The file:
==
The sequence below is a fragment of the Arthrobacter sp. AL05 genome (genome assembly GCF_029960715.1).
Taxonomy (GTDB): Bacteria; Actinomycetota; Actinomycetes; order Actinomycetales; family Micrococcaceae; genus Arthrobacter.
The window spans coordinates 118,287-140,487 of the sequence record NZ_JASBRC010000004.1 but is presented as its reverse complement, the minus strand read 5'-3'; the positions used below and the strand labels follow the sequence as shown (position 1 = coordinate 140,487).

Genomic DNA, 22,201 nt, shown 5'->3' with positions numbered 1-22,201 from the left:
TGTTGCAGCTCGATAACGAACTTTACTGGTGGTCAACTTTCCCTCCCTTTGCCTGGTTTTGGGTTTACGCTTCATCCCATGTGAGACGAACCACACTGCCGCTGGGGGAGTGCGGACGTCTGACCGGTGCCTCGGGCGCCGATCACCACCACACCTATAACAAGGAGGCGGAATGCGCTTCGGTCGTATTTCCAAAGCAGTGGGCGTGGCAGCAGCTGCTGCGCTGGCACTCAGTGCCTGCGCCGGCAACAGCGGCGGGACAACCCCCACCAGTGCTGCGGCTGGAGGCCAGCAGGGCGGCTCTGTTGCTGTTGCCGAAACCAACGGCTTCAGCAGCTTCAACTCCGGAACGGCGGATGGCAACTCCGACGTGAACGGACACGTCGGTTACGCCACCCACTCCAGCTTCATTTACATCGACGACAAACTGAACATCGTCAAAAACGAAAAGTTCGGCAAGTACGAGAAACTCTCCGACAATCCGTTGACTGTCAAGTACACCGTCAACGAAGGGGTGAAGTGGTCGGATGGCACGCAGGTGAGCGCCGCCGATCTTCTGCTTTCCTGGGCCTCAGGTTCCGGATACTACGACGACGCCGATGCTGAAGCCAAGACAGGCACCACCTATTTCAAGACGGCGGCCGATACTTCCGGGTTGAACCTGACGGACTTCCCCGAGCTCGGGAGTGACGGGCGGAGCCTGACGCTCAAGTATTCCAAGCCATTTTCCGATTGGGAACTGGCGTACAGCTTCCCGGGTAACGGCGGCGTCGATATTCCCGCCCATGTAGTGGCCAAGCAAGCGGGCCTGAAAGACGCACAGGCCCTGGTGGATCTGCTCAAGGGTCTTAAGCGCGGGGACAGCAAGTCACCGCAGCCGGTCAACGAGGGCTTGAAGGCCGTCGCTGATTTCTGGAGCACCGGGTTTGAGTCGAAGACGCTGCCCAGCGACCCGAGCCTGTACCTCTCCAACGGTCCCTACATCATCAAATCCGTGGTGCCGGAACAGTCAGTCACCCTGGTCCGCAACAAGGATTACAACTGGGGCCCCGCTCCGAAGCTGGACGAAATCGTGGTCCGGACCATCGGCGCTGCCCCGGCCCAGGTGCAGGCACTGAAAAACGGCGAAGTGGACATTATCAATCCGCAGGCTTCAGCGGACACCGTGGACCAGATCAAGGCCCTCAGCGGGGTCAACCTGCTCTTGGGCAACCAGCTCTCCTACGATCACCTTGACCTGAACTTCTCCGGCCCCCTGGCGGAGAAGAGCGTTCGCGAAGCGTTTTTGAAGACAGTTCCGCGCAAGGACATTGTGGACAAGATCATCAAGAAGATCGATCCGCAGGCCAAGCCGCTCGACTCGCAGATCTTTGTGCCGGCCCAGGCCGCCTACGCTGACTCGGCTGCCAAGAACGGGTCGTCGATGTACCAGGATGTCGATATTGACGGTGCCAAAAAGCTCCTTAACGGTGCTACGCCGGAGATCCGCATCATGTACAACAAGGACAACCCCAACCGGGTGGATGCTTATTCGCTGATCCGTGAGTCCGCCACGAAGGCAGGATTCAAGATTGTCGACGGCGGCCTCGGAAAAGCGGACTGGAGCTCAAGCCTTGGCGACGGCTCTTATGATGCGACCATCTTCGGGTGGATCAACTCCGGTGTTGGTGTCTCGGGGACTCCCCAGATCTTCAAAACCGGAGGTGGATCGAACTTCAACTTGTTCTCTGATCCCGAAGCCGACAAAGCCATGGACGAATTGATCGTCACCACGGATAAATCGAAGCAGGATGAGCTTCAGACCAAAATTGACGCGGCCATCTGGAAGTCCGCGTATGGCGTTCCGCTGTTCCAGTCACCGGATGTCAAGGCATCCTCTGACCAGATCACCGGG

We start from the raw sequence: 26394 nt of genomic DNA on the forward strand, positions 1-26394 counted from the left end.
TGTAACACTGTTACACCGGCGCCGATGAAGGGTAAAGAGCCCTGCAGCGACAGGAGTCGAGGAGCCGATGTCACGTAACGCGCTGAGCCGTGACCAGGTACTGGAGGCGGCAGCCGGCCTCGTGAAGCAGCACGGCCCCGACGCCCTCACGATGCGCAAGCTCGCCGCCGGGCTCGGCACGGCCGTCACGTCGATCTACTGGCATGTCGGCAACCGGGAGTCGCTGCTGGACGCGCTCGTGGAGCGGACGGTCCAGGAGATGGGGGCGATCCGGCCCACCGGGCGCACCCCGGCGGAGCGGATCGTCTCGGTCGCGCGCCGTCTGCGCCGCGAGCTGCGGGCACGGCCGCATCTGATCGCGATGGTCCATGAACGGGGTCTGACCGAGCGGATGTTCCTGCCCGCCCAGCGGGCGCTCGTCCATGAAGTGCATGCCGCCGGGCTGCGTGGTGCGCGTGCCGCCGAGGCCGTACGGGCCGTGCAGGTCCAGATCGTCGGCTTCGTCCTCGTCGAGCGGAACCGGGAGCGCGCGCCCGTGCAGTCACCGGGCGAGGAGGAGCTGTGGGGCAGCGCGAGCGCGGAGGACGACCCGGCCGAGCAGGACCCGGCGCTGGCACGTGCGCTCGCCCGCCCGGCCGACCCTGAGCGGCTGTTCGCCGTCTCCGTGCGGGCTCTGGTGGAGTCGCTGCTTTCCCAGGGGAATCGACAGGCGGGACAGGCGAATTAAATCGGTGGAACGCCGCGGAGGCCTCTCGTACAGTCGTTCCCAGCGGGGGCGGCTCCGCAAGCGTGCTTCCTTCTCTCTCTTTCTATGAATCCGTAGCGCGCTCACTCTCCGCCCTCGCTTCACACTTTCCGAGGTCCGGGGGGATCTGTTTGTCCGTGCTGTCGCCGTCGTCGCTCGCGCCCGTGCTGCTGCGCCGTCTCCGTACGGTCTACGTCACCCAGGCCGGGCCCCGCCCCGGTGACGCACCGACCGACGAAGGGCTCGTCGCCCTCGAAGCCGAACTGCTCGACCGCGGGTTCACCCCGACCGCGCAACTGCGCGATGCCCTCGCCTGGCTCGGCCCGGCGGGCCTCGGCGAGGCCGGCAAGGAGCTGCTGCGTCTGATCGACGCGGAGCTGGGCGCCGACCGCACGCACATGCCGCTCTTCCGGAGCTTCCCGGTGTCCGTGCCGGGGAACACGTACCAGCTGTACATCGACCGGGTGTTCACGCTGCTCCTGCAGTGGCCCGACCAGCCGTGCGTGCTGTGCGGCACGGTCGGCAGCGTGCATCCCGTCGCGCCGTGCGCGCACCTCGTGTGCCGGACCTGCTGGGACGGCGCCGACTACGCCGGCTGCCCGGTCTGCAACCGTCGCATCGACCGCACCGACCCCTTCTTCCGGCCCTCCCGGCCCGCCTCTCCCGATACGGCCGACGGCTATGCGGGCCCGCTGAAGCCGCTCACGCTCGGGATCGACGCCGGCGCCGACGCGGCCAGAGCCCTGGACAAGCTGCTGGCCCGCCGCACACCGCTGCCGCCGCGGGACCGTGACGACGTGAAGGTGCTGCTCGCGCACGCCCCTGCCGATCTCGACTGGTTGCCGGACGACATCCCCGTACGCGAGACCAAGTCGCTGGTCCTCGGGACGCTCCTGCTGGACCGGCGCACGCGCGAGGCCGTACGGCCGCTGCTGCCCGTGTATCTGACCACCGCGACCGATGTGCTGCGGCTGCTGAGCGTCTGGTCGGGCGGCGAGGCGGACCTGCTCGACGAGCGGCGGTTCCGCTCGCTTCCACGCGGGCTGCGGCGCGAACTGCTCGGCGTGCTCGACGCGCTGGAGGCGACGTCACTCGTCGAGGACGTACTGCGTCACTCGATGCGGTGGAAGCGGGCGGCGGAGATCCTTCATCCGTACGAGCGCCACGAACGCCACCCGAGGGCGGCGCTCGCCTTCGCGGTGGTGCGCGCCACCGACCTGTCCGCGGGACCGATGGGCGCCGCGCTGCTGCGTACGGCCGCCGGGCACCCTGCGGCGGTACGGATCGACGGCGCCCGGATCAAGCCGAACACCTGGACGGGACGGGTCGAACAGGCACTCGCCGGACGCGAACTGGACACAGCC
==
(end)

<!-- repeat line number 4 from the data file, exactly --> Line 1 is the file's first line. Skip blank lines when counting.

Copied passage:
Genomic DNA, 22,201 nt, shown 5'->3' with positions numbered 1-22,201 from the left: